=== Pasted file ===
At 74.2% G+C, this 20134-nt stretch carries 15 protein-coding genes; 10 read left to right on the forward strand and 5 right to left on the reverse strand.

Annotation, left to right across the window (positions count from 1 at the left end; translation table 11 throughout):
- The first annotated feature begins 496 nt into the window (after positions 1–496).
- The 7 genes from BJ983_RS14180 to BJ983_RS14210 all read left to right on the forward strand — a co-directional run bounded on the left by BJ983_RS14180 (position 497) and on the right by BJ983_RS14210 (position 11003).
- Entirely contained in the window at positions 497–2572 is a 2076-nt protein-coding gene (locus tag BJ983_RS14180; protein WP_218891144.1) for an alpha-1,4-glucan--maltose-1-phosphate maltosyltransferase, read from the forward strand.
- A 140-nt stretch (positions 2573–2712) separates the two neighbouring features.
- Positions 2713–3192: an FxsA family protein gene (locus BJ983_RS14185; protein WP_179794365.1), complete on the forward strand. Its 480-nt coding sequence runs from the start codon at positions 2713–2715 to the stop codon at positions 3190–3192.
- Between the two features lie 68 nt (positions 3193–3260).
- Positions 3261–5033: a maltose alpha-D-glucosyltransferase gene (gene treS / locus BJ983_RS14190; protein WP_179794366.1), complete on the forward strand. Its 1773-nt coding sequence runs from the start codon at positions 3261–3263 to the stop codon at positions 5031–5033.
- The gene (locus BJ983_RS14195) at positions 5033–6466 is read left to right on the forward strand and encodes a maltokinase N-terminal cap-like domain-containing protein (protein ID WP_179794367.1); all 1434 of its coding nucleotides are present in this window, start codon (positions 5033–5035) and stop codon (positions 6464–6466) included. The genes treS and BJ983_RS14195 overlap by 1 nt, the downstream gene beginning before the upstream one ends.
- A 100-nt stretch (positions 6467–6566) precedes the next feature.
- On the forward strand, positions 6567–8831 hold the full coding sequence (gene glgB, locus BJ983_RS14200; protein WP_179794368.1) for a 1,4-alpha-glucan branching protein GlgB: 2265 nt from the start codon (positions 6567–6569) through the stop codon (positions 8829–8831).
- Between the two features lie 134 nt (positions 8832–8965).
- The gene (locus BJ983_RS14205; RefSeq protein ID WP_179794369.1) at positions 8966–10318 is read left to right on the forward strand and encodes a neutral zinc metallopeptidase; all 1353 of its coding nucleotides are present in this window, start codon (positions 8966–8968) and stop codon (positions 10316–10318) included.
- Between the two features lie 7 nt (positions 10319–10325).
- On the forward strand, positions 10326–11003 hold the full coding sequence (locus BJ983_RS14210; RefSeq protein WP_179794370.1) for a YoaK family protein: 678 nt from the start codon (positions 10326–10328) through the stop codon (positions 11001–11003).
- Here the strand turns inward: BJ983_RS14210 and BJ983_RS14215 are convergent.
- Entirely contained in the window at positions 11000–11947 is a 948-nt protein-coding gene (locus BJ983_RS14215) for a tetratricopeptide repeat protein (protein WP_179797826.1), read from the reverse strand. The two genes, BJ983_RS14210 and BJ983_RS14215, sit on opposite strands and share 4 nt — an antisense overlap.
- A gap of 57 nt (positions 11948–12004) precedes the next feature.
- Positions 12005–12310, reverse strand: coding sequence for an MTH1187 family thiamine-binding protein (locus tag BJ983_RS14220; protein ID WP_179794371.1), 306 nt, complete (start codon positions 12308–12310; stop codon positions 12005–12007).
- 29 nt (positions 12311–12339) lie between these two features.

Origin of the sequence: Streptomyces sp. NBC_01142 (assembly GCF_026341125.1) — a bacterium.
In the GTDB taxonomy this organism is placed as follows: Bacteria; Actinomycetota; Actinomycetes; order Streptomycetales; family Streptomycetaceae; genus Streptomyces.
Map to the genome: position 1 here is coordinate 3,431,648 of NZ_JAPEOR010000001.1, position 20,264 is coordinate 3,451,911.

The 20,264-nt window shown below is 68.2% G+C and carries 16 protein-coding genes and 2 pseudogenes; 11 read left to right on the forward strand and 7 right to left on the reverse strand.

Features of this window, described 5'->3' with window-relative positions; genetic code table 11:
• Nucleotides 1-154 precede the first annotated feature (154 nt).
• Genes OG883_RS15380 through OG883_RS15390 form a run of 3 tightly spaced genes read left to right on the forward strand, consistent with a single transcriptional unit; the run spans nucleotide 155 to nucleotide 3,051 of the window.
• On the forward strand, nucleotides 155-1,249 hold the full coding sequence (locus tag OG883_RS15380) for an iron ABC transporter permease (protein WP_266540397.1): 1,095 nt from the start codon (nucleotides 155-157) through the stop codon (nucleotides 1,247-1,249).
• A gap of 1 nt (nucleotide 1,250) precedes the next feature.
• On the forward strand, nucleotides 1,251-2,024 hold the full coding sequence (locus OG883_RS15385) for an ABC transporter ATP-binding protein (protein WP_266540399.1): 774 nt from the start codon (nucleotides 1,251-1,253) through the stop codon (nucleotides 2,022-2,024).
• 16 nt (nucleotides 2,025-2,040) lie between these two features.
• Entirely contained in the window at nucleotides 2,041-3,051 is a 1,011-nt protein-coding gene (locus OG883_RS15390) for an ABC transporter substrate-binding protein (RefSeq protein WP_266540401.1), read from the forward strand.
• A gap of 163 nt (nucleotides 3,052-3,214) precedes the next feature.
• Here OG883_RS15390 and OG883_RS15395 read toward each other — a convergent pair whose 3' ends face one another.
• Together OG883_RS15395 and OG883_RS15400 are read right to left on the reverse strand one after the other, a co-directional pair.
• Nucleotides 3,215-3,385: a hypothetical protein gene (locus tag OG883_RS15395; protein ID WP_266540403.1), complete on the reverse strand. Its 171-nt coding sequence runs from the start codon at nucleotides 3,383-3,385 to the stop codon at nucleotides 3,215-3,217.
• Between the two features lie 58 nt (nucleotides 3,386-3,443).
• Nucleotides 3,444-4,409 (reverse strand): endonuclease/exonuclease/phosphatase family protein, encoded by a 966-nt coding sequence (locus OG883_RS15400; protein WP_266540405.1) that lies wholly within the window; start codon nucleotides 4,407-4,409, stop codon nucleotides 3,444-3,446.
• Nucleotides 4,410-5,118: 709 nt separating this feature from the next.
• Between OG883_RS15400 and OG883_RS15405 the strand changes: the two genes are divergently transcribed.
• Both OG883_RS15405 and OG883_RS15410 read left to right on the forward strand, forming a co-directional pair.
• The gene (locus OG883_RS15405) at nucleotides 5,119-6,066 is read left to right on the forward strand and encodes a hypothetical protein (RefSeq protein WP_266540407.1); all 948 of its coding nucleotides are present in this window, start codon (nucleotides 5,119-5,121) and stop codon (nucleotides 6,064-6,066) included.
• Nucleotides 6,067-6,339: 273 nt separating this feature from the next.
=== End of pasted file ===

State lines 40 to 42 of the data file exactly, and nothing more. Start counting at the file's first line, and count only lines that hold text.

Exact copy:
• Nucleotides 4,410-5,118: 709 nt separating this feature from the next.
• Between OG883_RS15400 and OG883_RS15405 the strand changes: the two genes are divergently transcribed.
• Both OG883_RS15405 and OG883_RS15410 read left to right on the forward strand, forming a co-directional pair.